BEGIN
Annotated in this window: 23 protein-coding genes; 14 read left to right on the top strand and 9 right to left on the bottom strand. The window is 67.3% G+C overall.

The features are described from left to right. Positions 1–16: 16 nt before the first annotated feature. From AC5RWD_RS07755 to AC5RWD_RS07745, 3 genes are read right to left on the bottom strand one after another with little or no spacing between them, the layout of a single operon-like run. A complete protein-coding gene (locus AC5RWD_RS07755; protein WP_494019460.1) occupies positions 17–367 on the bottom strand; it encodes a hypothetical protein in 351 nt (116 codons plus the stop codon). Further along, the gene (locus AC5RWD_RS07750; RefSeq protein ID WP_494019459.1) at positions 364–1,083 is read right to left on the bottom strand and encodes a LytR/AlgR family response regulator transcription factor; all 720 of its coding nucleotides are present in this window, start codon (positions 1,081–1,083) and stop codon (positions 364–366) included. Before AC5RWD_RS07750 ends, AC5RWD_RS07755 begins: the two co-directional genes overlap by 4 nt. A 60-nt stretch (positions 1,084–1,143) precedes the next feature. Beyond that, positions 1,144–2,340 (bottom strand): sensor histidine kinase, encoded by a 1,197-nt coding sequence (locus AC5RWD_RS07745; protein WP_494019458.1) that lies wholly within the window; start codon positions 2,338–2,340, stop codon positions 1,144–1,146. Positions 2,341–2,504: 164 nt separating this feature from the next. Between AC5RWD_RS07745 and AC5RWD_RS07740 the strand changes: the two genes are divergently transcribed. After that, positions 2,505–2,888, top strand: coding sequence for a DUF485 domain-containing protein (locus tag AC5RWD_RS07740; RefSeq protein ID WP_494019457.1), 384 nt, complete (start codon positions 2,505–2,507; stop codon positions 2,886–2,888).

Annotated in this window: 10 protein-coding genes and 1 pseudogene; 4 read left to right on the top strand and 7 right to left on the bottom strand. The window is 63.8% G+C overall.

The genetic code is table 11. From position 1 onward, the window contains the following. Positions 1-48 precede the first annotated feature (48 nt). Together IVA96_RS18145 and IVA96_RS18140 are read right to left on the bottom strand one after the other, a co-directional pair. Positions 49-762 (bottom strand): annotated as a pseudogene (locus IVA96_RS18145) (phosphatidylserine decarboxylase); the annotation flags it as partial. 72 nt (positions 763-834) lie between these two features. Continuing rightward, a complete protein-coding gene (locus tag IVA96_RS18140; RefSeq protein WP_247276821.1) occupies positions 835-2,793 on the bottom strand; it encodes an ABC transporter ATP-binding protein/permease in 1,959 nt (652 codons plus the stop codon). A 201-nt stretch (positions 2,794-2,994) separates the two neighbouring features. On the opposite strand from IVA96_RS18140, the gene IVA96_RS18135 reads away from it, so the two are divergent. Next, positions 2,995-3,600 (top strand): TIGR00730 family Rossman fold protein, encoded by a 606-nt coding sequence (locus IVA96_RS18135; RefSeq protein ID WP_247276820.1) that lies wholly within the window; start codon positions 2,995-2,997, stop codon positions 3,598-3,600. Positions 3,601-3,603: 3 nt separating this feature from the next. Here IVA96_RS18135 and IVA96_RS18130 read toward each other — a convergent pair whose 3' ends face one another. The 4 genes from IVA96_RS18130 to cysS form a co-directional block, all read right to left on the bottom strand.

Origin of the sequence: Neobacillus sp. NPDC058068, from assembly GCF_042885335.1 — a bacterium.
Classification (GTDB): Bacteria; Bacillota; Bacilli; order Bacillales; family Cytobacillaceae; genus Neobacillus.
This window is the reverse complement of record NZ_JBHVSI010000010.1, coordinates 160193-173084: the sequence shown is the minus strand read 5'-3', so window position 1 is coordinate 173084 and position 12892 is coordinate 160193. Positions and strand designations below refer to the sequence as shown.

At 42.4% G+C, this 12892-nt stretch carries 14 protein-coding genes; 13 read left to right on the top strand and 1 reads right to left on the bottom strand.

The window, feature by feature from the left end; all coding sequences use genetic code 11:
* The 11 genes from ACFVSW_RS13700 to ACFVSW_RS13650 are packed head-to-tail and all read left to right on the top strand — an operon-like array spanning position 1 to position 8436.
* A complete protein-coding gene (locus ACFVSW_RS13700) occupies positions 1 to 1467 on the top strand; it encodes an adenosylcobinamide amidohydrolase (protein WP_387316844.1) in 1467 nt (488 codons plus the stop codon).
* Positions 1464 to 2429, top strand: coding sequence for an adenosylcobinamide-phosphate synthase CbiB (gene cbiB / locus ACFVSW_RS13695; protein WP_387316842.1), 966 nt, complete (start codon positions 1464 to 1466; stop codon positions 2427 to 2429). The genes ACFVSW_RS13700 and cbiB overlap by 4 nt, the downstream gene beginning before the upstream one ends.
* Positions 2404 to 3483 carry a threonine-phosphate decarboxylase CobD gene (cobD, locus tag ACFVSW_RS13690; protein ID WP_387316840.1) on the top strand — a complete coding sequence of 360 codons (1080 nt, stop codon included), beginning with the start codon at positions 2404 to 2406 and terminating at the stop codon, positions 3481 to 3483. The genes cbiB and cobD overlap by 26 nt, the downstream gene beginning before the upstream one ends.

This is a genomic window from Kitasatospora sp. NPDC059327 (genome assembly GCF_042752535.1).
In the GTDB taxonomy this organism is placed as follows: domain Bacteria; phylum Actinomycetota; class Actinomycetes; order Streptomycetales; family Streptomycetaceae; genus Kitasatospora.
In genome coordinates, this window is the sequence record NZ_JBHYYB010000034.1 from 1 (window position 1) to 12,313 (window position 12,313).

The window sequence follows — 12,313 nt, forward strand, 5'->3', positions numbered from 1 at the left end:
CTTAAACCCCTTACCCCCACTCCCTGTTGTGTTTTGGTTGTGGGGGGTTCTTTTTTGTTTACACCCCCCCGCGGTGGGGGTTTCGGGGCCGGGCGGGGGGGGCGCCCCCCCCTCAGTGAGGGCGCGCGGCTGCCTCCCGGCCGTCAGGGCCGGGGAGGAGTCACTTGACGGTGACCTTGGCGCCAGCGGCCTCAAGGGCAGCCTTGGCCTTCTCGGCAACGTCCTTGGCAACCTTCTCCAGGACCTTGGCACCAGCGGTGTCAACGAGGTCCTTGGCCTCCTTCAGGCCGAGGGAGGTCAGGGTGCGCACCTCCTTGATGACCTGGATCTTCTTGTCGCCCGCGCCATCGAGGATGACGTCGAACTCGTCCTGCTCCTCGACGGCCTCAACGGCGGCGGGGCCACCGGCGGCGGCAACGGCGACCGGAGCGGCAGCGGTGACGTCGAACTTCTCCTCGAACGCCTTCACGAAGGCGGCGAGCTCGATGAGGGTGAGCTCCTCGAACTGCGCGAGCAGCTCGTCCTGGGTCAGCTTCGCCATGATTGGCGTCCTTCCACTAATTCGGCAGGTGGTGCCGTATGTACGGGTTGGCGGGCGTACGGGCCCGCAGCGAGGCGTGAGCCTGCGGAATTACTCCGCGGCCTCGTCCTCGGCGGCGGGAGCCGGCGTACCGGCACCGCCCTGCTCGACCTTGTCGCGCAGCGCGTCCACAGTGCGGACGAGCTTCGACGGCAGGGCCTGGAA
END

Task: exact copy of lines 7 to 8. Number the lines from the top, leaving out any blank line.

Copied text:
This window is the reverse complement of record NZ_JBHVSI010000010.1, coordinates 160193-173084: the sequence shown is the minus strand read 5'-3', so window position 1 is coordinate 173084 and position 12892 is coordinate 160193. Positions and strand designations below refer to the sequence as shown.

At 42.4% G+C, this 12892-nt stretch carries 14 protein-coding genes; 13 read left to right on the top strand and 1 reads right to left on the bottom strand.